Regarding Sarah, among other things

Frame from 'Regarding Sarah'

In a discussion about music becoming meaningless, these two great moments:

“e.g., a type of music symbolizes rebellion rather than provoking rebellion, symbolizes outrageousness rather than being an outrage…” (frank kogan in the first issue of why music sucks, 1987)

i am afraid of the analogous phenomena happening: blog as signifier for experience, rather than experience itself.

I saw a great short film recently that had some smart ideas in this vein. Regarding Sarah is about an aging woman who starts videotaping her life because she is afraid she won’t remember it. Hilarity ensues, and eventually it becomes clear that the short film itself is Sarah’s final “highlights reel” about her life; once she completes it she will give up her recording habit.

(Aside: I wish you could watch this film online. How does that work for indie filmmakers? Is it helpful to show more people the film, or does that screw up festival applications and such?)

I remember the turning point of the film being something to the effect of, “It got to the point that I could allow myself only one hour of real living each day, or I wouldn’t have time to edit and review all the tapes.”

This was so analogous to the kind of media overload that people complain about on the internet— there are so many blogs to read that I don’t have time to write my own blog, there is so much writing to do in my own blog that I don’t have time to see people— that I may have started to hyperventilate.

I definitely started hyperventilating when Sarah began turning all her cameras off, one by one, saying for each one “I will no longer record myself sleeping, but I trust that I will still sleep,” and so on. (By the time the directors’ Q & A came around, I was all squeaky and kind of hiccupped out my question. It was dumb. Next time: deep breaths.)

The film ends with something like, “and I trust that God is recording everything perfectly, so it’s ok if I don’t remember it.”

I thought this was a new and strangely technological role to give to God. This is the first time I’ve seen a relevant spiritual reaction to excessive urges to record and interpret your own life. “When there was only one set of footprints, that’s when I blogged for you.” That would actually probably be comforting for a lot of bloggers.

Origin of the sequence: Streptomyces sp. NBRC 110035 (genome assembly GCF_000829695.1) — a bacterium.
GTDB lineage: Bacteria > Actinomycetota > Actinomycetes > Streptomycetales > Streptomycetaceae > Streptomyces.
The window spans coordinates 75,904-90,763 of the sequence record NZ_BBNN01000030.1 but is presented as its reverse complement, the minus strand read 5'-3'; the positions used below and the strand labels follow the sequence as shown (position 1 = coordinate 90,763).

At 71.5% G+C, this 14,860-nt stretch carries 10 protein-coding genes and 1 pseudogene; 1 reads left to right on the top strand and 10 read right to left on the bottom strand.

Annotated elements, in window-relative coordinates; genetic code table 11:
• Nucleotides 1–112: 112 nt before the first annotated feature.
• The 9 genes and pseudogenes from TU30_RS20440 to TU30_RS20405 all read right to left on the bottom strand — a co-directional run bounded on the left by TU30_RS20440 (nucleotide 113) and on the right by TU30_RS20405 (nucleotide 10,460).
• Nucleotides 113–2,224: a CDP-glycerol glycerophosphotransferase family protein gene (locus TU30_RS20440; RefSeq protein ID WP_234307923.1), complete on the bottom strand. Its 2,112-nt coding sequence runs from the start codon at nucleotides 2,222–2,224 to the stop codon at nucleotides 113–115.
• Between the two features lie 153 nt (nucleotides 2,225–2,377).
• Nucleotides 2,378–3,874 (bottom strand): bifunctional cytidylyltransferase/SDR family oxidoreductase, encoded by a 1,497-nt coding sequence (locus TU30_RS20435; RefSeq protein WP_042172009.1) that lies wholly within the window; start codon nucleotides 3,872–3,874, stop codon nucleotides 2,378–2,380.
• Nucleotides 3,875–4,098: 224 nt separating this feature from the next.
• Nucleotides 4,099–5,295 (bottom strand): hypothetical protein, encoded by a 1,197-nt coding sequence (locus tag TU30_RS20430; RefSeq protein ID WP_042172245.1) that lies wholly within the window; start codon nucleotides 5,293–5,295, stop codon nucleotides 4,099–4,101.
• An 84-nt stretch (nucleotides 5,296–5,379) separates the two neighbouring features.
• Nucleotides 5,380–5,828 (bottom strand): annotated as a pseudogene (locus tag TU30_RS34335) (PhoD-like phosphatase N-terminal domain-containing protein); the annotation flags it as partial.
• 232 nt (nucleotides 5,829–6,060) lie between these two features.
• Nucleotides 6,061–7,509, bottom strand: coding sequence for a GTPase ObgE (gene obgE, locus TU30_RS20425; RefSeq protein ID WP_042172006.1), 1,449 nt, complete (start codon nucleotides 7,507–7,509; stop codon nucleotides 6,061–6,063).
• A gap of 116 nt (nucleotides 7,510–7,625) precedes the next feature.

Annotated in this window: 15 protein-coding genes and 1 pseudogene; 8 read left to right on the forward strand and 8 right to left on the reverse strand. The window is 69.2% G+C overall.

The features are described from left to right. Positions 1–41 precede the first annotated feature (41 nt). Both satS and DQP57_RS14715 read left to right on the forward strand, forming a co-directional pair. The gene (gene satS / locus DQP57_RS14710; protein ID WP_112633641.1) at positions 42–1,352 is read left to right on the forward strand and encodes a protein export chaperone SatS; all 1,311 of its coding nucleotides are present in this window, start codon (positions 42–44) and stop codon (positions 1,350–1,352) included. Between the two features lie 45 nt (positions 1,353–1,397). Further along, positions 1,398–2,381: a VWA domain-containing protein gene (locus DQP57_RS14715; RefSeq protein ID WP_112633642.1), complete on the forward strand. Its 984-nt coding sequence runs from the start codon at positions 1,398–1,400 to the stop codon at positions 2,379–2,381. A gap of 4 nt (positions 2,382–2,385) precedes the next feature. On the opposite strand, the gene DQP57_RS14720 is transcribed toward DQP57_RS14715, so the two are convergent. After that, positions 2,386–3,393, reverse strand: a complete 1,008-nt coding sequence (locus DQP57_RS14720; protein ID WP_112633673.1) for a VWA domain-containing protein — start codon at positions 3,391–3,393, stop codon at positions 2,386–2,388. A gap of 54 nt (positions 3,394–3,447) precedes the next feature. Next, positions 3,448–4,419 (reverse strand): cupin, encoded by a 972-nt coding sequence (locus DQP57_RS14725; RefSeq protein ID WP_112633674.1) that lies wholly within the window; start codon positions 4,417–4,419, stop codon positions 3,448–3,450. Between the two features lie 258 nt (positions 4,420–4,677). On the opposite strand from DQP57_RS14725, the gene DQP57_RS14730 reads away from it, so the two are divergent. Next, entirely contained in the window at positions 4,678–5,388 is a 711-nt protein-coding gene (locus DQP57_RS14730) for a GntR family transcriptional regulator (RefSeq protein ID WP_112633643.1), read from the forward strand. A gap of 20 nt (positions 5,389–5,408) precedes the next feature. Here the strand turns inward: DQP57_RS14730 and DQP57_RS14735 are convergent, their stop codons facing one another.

The ending also brought a very old quote bubbling up from the depths of my memory. I’m afraid it is Perry Farrell.

I get off on athletes when they start getting all inspirational
Then they gotta go and mention Jesus and ruin it

I have no interest in relying on God to make life meet my expectations, whether by counting on a higher power to record my legacy or by any other method. I thought all those good ideas about media, time, memory and experience could have been pushed further than that. (My internal meanie-meter is going off right now, but I can’t find a way around it.) Why settle for faith in complacency when you could have a weird epiphany about technology, right?

I don’t know what that epiphany could be yet, but I think it might have something to do with these star employees from the tragic half-baked ideas department:

  • we are all fundamentally alone (an oldie but a goodie, right?)
  • lowering your standards is one way to trust more easily, but there’s a more powerful way that has something to do with love (this one is half-baked both in the sense of “that’s deep, man… [exhale]” and in the sense of “not very thorough”).
  • expectations: if they are wrecking your life, they are probably the wrong ones. (Also known as, “just because you want something impossible doesn’t mean God should do it for you.”)

And… insert some kind of joke about how I’ll keep you posted, except if I figure this out I’ll have no urge to post, by definition, but I’ll probably post anyway… except, you know, funny and not morose like this. Whee!

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